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    Weak social auditing is failing workers but taking a more comprehensive approach can help improve working conditions

    Weak social auditing is failing workers but taking a more comprehensive approach can help improve working conditions 

    As the global economy rapidly grows and changes, companies are facing pressing needs to increase their productivity and efficiency. To make ends meet, welfare is sometimes compromised, and people are forced to work overtime for insufficient wages and insufficient provision of medical care and sick leave. Many factories are also often poorly illuminated and ventilated, with dirty amenities and inadequate equipment to work with. Discriminatory hiring practices, abusive attitudes towards workers, and sexual harassment are generally reported as well. Additionally, these highly damaging working conditions cannot be discussed amongst peers because freedom of association and collective bargaining is forbidden in many factoriesleaving workers to silently endure their company’s malpractices. 

    Taking responsibility 

    However, companies are expected to comply with several responsibilities towards their employees and clients. Increasingly, global production networks are demanding multinational corporations who produce their goods to ensure the minimum labour standards – whether that is for ethical purposes or to avoid bad publicity. To help protect workers and avoid damaging their public image, many companies have pledged to follow corporate social responsibility codes of conduct, but these are often not fully adopted. Thus, social audits were developed to ensure safe working conditions in production facilitiesThese factory audits are aimed at identifying workers’ rights violations and to assess and evaluate the company’s performance concerning social standards to then improvconditions at the workplace. 

    Assessing the assessors 

    Tens of thousands of social audits are commissioned every year by hundreds of brands. Nonetheless, audits itself do not produce change, and although they have become a burgeoning practice, they are often not followed by effective remediation. Even when they do, the improvements are usually superficial and limited to health and safety issues. 

    Companies invest very little time and money in audits. Consequently, these are too short, too superficial, and too sloppy to identify certain code violations such as those regarding freedom of association, excessive and forced overtime, abuse, and discrimination. This way, the focus has shifted from workers to consumerssocial auditing has become more of a tool to tell consumers that a company is meeting the goals for treating workers responsibly and increase their reputation, rather than actually improving workplace conditionsThis flawed approach has the opposite effect to what social auditing has been created foras it provides false and incomplete picture of the workplace. 

    Flawed auditing has many causes: auditors usually announce their visits in advance, giving managers time to prepare and convey false working conditions, either by falsifying wages, hours and contract records, or by coaching workers before they are interviewedmany audits are conducted by companies whose business model conflicts with the requirements for credible and independent social auditing; workers are badly informed about their rights and they are scared to speak up about problems, which leads to a marginalization of workersAll of the above, amongst others, is causing audits to fail in detecting important instances of non-compliance with labour standards.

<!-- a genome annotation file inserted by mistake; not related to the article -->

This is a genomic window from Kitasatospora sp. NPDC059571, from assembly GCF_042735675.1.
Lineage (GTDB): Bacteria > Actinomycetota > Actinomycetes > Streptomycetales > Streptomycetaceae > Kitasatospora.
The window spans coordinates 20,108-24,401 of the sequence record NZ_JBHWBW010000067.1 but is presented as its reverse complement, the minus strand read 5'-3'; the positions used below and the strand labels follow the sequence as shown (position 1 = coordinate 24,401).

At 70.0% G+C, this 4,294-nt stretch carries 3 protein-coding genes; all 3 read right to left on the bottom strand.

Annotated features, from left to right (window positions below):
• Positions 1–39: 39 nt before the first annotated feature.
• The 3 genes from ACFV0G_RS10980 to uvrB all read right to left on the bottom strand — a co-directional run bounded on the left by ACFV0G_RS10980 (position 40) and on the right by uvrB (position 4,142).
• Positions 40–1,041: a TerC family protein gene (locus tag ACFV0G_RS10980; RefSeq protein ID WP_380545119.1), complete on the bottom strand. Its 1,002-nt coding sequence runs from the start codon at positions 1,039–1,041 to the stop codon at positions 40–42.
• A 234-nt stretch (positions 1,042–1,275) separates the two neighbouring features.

Using all the tools in the toolbox 

    It is indisputable that the current social auditing system needs to be critically assessed so that the intended beneficiaries of the process, the workers, do benefit from it. First and foremost, auditing needs to be understood not as a test –as this leads to fraud but as a highlighter of issues that can be improved and corrected. Moreoverthe approach needs to be more comprehensive and participatory. Some useful tools for that are unannounced visits, interviewing the workers outside the workplace, and having skilled local experts and civil society organizations conducting the auditsFurther, these tools should be combined with long-term and broader measures to address and remediate any violationsincluding partnering with local organizations, transparency in the process, effective remediation, and a pro-active approach to freedom of organization. The workers and their unions need to be at the centre of the process to hear their inputs and concerns, especially those gender-related. For that, training and education should be offered to workers on their rights and on how to effectively convey their concerns and complaints. Although there may be difficulties in implementing these measures, only social audits embedded in a comprehensive range of actions will be useful to improve working conditions and respect the workers’ rights. 

    At IntellyncTM we have the tools to help you improve working conditions in your supply chain. For that, we developed Protect, a real-time case management system that tracks, records, and actions audit non-conformances to action remediation. Talk to us! 

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